Dispatch from the opening of AiOP in rainy Manhattan
Thursday, October 11th, 2018
By Alexandra Hammond
Today I quite literally took shelter from the remnants of global-warming-fueled Hurricane Michael in Westbeth Gallery, the indoor extension of BODY, this year’s manifestation of the Art in Odd Places festival. Most performances, which would have taken place outdoors at various locations from Avenue C to the Hudson River, were postponed due to intermittent warm downpours. As I leapt over the curbside reservoirs in the Meatpacking District, I contemplated the effects of the rising sea level on the newly-restored cobblestone streets of this high-gloss neighborhood and headed southwest to the gallery.
Entering the portico of the Westbeth Home for the Arts complex, I encountered the Dutch group Questions Collective rehearsing for their performance Foundation, each wearing a candy-colored jumpsuit. One member wielded a giant-sized mascara wand from the group’s collection of larger-than-life beauty tools, which they use to draw metaphorical connections between the “beautification” of womens’ bodies using cosmetics and neighborhood gentrification. The collective addresses the role of artists, often cited by real estate speculators as “tastemakers” and “early-adopters”, in the transformation of cities into economically exclusive playgrounds for the bourgeoisie.
For most of October, Westbeth gallery will be chalk full of such timely and topical artworks. Many involve performance props or documentation. Most notably, all works are made by women, female identifying and non binary artists. The same goes for the public performances on which the festival is based. Since the Enlightenment schema that structures Western society has cast the body as the leaky, mortal, fecund zone of the woman, artist-curator Katya Grokhovsky decided to do a full takeback -- fighting persistent inequality, under representation and devaluation of women by staging an all-female festival. While the past few weeks in politics (and the politicized judiciary) have been a grim reminder that American patriarchy is willing to put all institutions on the line to maintain its death-grip on power, the resistance marches on, even joyfully, in spite of collective pain and trauma.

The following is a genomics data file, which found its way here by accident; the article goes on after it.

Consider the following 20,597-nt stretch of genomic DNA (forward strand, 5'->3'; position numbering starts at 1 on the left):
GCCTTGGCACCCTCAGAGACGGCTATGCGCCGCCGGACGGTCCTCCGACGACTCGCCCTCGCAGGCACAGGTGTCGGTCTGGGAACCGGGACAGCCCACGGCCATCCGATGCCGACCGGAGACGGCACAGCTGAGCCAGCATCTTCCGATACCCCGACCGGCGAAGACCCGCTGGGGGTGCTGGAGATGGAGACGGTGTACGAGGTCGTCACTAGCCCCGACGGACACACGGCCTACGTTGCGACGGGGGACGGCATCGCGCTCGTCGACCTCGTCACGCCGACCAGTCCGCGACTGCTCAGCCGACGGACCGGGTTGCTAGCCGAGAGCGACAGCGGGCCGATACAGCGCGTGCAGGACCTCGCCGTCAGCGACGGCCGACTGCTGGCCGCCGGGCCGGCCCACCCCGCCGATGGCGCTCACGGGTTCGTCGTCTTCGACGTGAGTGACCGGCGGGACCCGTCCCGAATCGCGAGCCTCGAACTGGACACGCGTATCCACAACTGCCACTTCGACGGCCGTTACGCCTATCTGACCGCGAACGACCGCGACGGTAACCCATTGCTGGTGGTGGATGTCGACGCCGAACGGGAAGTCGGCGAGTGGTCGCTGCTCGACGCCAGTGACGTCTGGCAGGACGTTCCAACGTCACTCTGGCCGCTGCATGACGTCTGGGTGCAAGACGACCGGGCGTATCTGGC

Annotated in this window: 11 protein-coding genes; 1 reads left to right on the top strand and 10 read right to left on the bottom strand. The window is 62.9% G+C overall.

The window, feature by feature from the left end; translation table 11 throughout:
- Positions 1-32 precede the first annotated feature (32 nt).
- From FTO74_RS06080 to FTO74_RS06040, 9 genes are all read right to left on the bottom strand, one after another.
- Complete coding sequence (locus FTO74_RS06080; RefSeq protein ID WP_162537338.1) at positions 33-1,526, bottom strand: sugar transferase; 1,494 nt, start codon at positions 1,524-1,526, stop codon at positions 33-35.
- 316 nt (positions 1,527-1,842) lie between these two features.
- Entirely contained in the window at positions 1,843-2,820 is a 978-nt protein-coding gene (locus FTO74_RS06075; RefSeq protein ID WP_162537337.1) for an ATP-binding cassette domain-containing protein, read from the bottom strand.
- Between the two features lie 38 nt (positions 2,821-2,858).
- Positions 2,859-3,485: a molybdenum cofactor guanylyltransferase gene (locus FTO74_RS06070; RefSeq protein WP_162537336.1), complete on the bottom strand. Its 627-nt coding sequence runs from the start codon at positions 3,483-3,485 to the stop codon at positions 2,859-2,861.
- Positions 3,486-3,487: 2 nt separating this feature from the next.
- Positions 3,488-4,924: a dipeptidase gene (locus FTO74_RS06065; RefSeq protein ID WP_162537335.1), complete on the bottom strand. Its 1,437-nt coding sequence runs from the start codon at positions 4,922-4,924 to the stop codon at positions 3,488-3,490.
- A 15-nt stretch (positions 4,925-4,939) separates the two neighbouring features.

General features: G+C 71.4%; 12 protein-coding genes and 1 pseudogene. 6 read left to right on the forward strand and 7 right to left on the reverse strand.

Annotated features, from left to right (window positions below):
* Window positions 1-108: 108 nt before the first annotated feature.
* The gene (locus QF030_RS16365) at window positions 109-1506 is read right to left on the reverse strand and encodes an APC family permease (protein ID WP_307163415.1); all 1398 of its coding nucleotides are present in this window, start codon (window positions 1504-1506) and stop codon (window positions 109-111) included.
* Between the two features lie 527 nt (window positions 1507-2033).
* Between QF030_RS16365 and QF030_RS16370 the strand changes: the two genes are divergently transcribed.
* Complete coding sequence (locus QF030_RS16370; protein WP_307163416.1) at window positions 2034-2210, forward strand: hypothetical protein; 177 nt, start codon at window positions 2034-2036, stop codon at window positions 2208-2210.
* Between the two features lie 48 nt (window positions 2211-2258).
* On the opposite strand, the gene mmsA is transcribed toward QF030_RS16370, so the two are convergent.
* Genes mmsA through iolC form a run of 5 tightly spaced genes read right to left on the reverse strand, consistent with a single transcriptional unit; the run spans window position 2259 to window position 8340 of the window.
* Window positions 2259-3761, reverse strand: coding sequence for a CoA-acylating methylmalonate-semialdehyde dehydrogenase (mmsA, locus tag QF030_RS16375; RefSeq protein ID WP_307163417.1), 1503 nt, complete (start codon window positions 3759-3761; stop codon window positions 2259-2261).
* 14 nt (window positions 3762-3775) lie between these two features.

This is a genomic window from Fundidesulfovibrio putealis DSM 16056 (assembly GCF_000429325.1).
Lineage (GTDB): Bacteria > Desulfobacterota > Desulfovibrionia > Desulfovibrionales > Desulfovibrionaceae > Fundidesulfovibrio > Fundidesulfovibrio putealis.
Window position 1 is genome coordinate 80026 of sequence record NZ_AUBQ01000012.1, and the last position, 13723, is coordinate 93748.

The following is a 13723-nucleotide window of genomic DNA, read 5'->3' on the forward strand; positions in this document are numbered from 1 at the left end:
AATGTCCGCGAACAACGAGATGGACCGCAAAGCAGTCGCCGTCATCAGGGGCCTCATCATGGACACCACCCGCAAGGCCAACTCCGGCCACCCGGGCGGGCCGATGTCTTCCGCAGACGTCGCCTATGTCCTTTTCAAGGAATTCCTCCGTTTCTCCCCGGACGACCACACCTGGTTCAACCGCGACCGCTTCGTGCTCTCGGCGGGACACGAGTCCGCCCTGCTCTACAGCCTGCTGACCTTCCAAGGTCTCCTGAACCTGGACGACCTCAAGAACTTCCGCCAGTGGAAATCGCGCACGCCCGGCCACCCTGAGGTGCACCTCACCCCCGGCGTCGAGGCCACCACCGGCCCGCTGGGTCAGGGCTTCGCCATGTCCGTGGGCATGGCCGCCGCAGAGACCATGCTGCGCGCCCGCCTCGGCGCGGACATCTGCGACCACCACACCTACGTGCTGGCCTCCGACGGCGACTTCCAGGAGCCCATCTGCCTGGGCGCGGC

Jody Servon’s free posters state: “MY TIME IS VALUABLE”. They are sized to be easily captured in a selfie as a proclamation of the value of labor, and the persistent undervaluation of women’s work. Rose Nestler reimagines Etruscan vessels, fitness gear and excertize culture’s ongoing attempts to regulate the unruly (read feminine) body in her choreographed video Gymnasia Hysteria. Donna Cleary and Kathy Halfin’s altered mannequins model the dirt and moss skins and the tentacled, knitted headdresses of an urban earth goddess. Inviting introspection, Daniela Mekler’s participatory work My Body Is Not In Question offers open-ended worksheets where viewers can reflect on where they feel particular emotions in their bodies and share knowledge about self-care and women's health resources.